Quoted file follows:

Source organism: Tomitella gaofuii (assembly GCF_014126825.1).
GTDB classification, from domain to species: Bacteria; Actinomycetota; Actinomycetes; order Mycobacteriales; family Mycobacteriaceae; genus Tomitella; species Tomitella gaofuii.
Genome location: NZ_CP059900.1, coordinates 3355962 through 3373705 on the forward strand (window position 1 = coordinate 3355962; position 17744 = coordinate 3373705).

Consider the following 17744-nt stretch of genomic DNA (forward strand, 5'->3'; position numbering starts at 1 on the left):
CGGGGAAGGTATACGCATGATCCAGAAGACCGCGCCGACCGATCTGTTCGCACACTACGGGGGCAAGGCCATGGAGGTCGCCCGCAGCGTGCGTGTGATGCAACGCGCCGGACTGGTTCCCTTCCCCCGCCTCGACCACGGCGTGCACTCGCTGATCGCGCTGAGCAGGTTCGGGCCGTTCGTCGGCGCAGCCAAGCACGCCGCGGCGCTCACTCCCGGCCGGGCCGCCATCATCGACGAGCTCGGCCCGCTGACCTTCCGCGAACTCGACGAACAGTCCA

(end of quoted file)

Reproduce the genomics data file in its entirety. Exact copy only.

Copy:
Source organism: Tomitella gaofuii (assembly GCF_014126825.1).
GTDB classification, from domain to species: Bacteria; Actinomycetota; Actinomycetes; order Mycobacteriales; family Mycobacteriaceae; genus Tomitella; species Tomitella gaofuii.
Genome location: NZ_CP059900.1, coordinates 3355962 through 3373705 on the forward strand (window position 1 = coordinate 3355962; position 17744 = coordinate 3373705).

Consider the following 17744-nt stretch of genomic DNA (forward strand, 5'->3'; position numbering starts at 1 on the left):
CGGGGAAGGTATACGCATGATCCAGAAGACCGCGCCGACCGATCTGTTCGCACACTACGGGGGCAAGGCCATGGAGGTCGCCCGCAGCGTGCGTGTGATGCAACGCGCCGGACTGGTTCCCTTCCCCCGCCTCGACCACGGCGTGCACTCGCTGATCGCGCTGAGCAGGTTCGGGCCGTTCGTCGGCGCAGCCAAGCACGCCGCGGCGCTCACTCCCGGCCGGGCCGCCATCATCGACGAGCTCGGCCCGCTGACCTTCCGCGAACTCGACGAACAGTCCA